Unfortunately, said New, the coalition’s engagement has been limited over the past year because of budget pressures that have limited public resources. The coalition’s steering committee decided to forge ahead as a nonprofit organization and has since engaged with the Southwest Regional Health Equity Network, which serves Arkansas, Louisiana, New Mexico, Oklahoma, and Texas. In 2015, this network developed a blueprint for enhancing individual and community health, with the objective of launching a health literacy campaign that would align with the Robert Wood Johnson Foundation’s Culture of Health framework and the National Action Plan to Improve Health Literacy, explained New. The Oklahoma team’s strategy has been to focus on two evidence-based interventions: the Teach-Back method and Ask Me 3 approach.
2 This exercise was repeated in October 2017; see https://twitter.com/search?q=%23healthliterateok&src=typd (accessed February 9, 2018).
Gelders then spoke about a specific health literacy program that the Oklahoma Department of Libraries started in 2012 after the first Oklahoma health literacy summit. With assistance and urging from Wisconsin Health Literacy, Gelders wrote a grant and received funds to launch this initiative at five pilot sites across the state. Addressing the question of why she focused on community-based health literacy activities in libraries, Gelders cited a 2015 Pew Research study showing that 73 percent of people who visited a public library in America went there looking for answers about their health. Another study by the Institute of Museum and Library Services showed that over a 12-month period, an estimated 28 million people used the public library to seek assistance from a librarian or to use resources and computers in the library to find out about health and wellness issues, including learning about their medical conditions and finding health care providers. “The question was, ‘Why libraries?’ and the answer is because people are already using their public library to find information about their health,” said Gelders.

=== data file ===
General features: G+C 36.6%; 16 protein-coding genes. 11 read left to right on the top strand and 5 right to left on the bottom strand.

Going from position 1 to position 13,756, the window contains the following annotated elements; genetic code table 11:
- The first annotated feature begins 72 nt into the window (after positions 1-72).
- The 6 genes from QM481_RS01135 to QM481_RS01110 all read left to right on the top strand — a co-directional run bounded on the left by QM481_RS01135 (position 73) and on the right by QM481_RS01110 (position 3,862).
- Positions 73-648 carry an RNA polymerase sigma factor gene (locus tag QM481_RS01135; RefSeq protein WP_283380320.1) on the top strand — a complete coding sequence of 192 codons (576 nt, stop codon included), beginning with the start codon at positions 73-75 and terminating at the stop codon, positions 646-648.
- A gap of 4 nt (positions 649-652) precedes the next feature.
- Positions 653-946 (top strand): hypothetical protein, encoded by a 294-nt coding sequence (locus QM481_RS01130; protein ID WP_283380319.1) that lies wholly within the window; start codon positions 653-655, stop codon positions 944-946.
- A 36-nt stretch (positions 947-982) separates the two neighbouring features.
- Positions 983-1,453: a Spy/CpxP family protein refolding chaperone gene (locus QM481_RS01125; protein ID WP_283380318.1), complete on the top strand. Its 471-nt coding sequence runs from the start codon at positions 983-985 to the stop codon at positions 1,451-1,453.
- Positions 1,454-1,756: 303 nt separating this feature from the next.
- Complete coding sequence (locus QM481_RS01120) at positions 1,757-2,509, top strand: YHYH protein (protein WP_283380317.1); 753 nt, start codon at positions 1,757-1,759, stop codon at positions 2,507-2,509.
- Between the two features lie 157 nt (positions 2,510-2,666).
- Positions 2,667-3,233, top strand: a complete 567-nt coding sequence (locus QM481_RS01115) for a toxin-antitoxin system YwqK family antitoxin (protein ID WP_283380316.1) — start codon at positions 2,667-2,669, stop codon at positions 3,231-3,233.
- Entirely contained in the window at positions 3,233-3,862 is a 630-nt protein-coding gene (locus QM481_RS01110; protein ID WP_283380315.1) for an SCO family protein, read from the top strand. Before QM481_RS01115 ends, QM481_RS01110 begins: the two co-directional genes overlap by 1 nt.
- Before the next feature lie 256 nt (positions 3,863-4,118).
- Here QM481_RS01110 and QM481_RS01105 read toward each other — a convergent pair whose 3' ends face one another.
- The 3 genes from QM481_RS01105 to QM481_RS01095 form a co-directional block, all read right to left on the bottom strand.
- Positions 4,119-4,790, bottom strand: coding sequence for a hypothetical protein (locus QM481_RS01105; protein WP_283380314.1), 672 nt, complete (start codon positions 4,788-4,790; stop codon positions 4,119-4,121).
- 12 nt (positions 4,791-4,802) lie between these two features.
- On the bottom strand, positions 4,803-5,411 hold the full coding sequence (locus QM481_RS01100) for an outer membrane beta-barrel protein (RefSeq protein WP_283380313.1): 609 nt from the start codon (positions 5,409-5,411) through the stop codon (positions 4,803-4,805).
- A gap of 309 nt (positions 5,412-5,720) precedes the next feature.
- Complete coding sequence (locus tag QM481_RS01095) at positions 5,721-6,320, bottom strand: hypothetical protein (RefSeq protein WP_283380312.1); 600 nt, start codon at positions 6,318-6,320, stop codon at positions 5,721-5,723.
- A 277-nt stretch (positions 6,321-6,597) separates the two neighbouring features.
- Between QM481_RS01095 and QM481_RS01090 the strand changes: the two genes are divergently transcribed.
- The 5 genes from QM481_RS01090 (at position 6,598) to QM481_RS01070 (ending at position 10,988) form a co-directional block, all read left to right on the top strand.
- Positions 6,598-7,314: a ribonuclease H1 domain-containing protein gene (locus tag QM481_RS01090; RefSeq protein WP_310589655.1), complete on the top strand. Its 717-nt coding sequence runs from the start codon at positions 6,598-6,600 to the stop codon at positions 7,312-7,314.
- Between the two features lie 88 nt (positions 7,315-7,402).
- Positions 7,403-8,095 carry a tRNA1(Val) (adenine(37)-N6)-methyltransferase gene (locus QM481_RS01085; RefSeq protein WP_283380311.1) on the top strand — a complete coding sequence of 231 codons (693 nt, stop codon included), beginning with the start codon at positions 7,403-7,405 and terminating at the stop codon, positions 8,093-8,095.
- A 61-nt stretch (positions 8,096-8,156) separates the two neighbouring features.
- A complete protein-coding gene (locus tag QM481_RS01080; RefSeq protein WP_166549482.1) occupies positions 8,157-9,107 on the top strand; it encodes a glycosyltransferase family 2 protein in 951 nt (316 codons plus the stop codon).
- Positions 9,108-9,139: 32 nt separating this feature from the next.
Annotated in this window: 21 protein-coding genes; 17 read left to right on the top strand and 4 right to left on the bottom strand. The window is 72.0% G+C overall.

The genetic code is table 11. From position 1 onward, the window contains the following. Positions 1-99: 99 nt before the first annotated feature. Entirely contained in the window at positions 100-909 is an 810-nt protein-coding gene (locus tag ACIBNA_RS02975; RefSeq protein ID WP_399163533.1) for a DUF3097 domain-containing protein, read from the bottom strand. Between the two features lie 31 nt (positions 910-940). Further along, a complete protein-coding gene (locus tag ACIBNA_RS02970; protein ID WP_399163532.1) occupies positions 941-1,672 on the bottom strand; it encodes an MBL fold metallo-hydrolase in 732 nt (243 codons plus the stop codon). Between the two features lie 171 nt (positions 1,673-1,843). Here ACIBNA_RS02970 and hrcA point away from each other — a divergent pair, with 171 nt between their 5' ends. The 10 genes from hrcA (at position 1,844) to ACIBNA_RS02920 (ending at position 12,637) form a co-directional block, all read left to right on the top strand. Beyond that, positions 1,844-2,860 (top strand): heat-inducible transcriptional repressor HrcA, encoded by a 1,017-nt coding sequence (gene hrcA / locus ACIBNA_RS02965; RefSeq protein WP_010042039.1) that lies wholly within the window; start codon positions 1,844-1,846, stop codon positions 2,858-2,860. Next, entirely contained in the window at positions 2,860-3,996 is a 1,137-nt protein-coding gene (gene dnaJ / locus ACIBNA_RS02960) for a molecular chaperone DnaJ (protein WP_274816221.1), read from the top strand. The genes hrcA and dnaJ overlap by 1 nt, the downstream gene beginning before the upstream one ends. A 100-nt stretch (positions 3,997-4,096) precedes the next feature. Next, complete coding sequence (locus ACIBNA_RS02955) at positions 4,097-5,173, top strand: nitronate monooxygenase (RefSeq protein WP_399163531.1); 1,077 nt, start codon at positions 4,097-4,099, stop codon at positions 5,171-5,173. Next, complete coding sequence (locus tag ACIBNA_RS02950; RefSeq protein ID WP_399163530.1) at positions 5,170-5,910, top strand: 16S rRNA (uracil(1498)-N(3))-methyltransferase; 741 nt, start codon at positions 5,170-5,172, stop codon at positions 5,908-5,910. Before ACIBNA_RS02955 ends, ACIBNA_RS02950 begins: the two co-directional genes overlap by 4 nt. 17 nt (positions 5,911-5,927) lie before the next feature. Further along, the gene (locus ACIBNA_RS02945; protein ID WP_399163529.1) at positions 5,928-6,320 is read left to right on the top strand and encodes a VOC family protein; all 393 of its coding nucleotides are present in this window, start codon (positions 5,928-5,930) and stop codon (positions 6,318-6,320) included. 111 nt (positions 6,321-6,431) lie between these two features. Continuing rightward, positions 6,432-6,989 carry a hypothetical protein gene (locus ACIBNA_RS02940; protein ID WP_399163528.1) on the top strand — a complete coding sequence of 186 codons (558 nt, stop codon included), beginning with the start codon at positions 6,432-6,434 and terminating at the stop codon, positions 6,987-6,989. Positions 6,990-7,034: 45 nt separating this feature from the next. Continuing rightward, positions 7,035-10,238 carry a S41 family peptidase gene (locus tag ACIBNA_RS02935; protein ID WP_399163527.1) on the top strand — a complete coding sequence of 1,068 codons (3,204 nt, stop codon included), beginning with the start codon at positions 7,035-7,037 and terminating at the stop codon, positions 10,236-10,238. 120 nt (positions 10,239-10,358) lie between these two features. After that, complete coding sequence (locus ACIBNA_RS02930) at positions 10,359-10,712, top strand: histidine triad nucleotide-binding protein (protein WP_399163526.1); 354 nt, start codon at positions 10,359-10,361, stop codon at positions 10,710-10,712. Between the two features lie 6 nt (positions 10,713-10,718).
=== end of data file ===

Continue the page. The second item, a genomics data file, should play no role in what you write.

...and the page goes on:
Libraries, she noted, are trusted community institutions that offer a non-threatening environment for all members of the community and serve as places of lifelong learning. One reason why libraries may be able to play an important role in health literacy efforts is that the computer and Internet services available at public libraries can provide access to reliable health information for people who do not have access to computers or the Internet elsewhere. In fact, said Gelders, 70 percent of rural public libraries are the only providers of free Internet in their communities. A second reason is that librarians are information experts and they offer their services for free. She noted that some public librarians are taking courses to become health information specialists, and some libraries have health-related tools such as blood pressure monitors, accurate scales, and pedometers for patrons to use.
Gelders remarked that since libraries already offer free programming on a number of topics for adults, teens, and children, it would be relatively easy to include health literacy, health, and wellness topics in that programming. Libraries, through their many connections in communities, can help promote health literacy efforts through their networks. Libraries may offer free space for health literacy programs, and they may have access to state or federal funds they can use for health literacy programming, said Gelders. One caveat, she said, is that many librarians do not know what health literacy means, so they may be intimidated by the thought of initiating a health literacy project or becoming a partner in such a project. One of her roles in Oklahoma has been to provide ideas, technical assistance, and support to libraries to address that problem.
With regard to the grant she procured, Gelders explained that each of the five pilot sites was asked to plan a project based on actual community
needs as noted, in part, by their communities’ scores on the State of the State Health Report. Many of the grantees focused their efforts on healthy eating and exercise, accessing and using credible health information, and providing community education through programming. One program in rural Healdton, Oklahoma, for example, was a hands-on project on healthy eating for children. Over the course of a summer-long pickle-making class at the library, the children learned why it was important to eat fruits and vegetables and why they should control their salt and sugar intake. A family and consumer sciences educator led the project, which had the children work in one of the gardens built between the public library and the county health department.